What are the implications of advances in brain science for the justice system? This was the topic of a panel discussion held Tuesday at MIT’s McGovern Institute and moderated by Alan Alda in conjunction with the premier of his new PBS special, “Brains on Trial”. The discussion ranged from using fMRI for lie-detection to using it to help determine the reliability of an eye-witness.
In general, the panel rightly pointed out practical limitations of these technologies. Panelist Nancy Kanwisher highlighted, for example, that research on lie-detection is done in a controlled, non-threatening environment from which we may be unable to generalize to criminal courts where the stakes are high.
While I was sympathetic to most of this discussion, I was puzzled by one point that the panel raised several times: the problematic nature of applying data based on a group of people to say something about an individual (e.g., this particular defendant). To present a simplified example: even if we could rigorously show a measurable difference in brain activity between a group of people who told a lie in the imager and a group of people who told the truth, we cannot conclude that an individual is lying if he shows an activity pattern similar to the liars. Since the justice system makes decisions on individuals, therefore, use of group data is problematic.
To me, this categorical objection to group data seems a bit odd, and this is why: I can’t see how group data is conceptually different from ordinary circumstantial evidence.
My understanding of circumstantial evidence (please correct me if I’m wrong – I am no lawyer), is that it is any evidence from which one must infer a conclusion. If a person is stabbed and a bloody knife is found at the defendant’s house, this is circumstantial evidence from which one might infer the defendant’s culpability.
Of course, my inference could be plain wrong. It might be that this particular knife was bloodied by killing a chicken or was planted by the real stabber. So I need to build a case to increase my confidence that my inference of culpability is correct. I seek other circumstantial evidence and update my confidence accordingly. If I learn that the defendant has a dead chicken in his house, I decrease my confidence in my prior; if someone saw the defendant exiting the site of the stabbing, I increase my confidence in my prior. This is a familiar limitation of circumstantial evidence.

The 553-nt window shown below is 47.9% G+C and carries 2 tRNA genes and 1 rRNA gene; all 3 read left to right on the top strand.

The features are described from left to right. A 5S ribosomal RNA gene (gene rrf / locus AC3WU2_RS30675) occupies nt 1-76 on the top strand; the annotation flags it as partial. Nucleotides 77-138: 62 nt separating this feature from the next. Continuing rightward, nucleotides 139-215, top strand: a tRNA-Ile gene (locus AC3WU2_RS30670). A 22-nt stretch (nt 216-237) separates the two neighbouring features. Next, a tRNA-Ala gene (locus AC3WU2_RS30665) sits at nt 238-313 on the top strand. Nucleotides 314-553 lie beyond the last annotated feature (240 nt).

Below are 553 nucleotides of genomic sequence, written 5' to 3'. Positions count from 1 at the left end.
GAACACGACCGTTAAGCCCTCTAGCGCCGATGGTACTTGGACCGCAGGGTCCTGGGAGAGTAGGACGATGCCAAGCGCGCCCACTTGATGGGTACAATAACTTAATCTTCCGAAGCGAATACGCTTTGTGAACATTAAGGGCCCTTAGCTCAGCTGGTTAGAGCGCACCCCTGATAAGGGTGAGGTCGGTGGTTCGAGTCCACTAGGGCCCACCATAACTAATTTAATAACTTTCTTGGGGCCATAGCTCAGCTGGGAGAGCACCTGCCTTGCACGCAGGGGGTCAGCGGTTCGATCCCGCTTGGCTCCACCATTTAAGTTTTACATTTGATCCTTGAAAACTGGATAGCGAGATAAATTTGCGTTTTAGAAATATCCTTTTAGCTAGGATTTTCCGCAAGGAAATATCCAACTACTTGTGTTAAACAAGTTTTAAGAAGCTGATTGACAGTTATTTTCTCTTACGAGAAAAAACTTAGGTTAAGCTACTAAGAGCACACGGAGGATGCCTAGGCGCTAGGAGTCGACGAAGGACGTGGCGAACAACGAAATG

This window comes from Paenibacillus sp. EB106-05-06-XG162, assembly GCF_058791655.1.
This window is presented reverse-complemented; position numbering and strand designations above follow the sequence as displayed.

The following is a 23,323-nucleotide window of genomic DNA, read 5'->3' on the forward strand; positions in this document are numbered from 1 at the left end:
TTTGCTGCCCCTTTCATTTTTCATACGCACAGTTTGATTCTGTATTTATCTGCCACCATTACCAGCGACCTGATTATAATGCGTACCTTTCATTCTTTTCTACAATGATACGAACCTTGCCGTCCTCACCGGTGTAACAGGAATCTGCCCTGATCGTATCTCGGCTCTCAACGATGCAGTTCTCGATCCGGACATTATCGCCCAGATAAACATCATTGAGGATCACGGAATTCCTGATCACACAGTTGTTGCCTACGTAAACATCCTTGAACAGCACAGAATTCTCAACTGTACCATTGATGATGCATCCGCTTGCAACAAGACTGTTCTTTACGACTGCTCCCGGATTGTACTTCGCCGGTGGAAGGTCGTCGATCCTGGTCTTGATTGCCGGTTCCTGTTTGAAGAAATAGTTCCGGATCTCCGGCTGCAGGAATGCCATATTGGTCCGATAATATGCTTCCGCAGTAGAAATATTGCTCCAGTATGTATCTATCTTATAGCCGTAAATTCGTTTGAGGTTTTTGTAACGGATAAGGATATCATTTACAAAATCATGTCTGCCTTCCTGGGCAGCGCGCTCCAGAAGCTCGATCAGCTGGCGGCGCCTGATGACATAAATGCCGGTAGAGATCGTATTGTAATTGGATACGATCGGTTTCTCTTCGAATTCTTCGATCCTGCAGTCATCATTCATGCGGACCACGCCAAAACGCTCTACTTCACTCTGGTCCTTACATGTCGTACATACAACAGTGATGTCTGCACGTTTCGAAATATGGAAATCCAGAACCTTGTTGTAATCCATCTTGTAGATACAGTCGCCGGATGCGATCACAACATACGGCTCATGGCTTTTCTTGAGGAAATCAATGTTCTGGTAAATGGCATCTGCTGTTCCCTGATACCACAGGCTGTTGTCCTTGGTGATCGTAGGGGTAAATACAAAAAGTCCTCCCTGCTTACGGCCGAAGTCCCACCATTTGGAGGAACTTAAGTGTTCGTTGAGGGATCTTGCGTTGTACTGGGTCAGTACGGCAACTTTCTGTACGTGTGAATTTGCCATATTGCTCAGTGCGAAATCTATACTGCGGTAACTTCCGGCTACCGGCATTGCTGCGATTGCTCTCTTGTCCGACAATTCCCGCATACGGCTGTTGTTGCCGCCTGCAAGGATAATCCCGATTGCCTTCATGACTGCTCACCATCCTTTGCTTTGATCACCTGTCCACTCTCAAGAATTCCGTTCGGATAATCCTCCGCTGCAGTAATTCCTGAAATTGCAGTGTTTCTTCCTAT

Furthermore, we do not ascribe equal weight to each piece of circumstantial evidence: some pieces are stronger than others. How do we make these strength-judgments?
We might say something like “how often is it the case that “P” and my inference is wrong?” where “P” could be “a bloody knife is found at someone’s house”, or “a bloody knife is found at someone’s house AND that person had a motive”. If the answer is “almost never”, this is strong evidence. If the answer is “quite often”, this is weak evidence. That is, my judgment of strength is an intuitional assignment of the probability of my inference being true in this individual case based on my mental aggregation of a number of hypothetical cases.
But doesn’t this reasoning seem very similar to what the panel was saying is problematic about applying group data to individuals in criminal courts? In fact, doesn’t it look even more problematic because I am assigning a strength to circumstantial evidence based on my folk intuitions about probabilities, many of which may be biased or at best of unknown reliability?
If we answer these questions in the affirmative, we might become equally if not more troubled by the application in courts of circumstantial evidence as of aggregate cognitive science results. But if we think that circumstantial evidence is ok, perhaps so are inferences about individuals from aggregate data – as long as we scrutinize its weight as we do circumstantial evidence. Neither is a magic bullet that pierces the heart of truth, but both can be (but need not be) informative.
But there is also a stronger conclusion: perhaps we should prefer inference from group data because we can use statistical tools to get quantitative estimates of sensitivity and specificity and thus assign “strength” in individual cases in a more evidence-based way. For example, the “likelihood ratio (L)” is used in the context of prenatal screening to estimate (based on aggregate frequency data) the likelihood that in this individual case, there is a chromosomal abnormality like trisomy 21 (Down Syndrome).
What do you think?